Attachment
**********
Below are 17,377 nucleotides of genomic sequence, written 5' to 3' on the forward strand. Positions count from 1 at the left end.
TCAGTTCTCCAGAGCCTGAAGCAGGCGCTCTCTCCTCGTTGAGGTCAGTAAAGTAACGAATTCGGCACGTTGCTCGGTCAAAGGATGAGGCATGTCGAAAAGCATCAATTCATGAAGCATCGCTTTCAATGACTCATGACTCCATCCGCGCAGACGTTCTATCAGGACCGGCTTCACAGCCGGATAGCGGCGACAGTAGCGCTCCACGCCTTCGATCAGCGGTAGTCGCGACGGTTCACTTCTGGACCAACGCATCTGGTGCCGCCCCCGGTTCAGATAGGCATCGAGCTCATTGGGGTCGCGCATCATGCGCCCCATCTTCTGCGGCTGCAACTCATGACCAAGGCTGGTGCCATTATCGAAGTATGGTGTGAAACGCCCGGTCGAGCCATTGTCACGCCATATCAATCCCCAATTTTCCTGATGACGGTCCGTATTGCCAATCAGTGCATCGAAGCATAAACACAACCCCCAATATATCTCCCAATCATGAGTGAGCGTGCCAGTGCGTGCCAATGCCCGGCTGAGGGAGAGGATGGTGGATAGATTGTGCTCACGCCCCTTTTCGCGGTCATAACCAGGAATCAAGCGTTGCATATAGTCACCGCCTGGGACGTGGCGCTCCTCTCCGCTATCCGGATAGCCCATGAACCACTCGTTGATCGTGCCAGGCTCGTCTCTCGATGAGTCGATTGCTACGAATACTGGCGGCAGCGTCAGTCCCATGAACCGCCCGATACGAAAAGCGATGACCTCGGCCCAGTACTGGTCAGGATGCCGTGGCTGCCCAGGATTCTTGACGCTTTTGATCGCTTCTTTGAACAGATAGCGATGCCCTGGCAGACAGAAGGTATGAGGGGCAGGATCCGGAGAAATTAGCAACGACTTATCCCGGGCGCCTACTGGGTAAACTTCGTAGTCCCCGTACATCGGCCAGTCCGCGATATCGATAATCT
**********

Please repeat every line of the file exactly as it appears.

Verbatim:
Below are 17,377 nucleotides of genomic sequence, written 5' to 3' on the forward strand. Positions count from 1 at the left end.
TCAGTTCTCCAGAGCCTGAAGCAGGCGCTCTCTCCTCGTTGAGGTCAGTAAAGTAACGAATTCGGCACGTTGCTCGGTCAAAGGATGAGGCATGTCGAAAAGCATCAATTCATGAAGCATCGCTTTCAATGACTCATGACTCCATCCGCGCAGACGTTCTATCAGGACCGGCTTCACAGCCGGATAGCGGCGACAGTAGCGCTCCACGCCTTCGATCAGCGGTAGTCGCGACGGTTCACTTCTGGACCAACGCATCTGGTGCCGCCCCCGGTTCAGATAGGCATCGAGCTCATTGGGGTCGCGCATCATGCGCCCCATCTTCTGCGGCTGCAACTCATGACCAAGGCTGGTGCCATTATCGAAGTATGGTGTGAAACGCCCGGTCGAGCCATTGTCACGCCATATCAATCCCCAATTTTCCTGATGACGGTCCGTATTGCCAATCAGTGCATCGAAGCATAAACACAACCCCCAATATATCTCCCAATCATGAGTGAGCGTGCCAGTGCGTGCCAATGCCCGGCTGAGGGAGAGGATGGTGGATAGATTGTGCTCACGCCCCTTTTCGCGGTCATAACCAGGAATCAAGCGTTGCATATAGTCACCGCCTGGGACGTGGCGCTCCTCTCCGCTATCCGGATAGCCCATGAACCACTCGTTGATCGTGCCAGGCTCGTCTCTCGATGAGTCGATTGCTACGAATACTGGCGGCAGCGTCAGTCCCATGAACCGCCCGATACGAAAAGCGATGACCTCGGCCCAGTACTGGTCAGGATGCCGTGGCTGCCCAGGATTCTTGACGCTTTTGATCGCTTCTTTGAACAGATAGCGATGCCCTGGCAGACAGAAGGTATGAGGGGCAGGATCCGGAGAAATTAGCAACGACTTATCCCGGGCGCCTACTGGGTAAACTTCGTAGTCCCCGTACATCGGCCAGTCCGCGATATCGATAATCT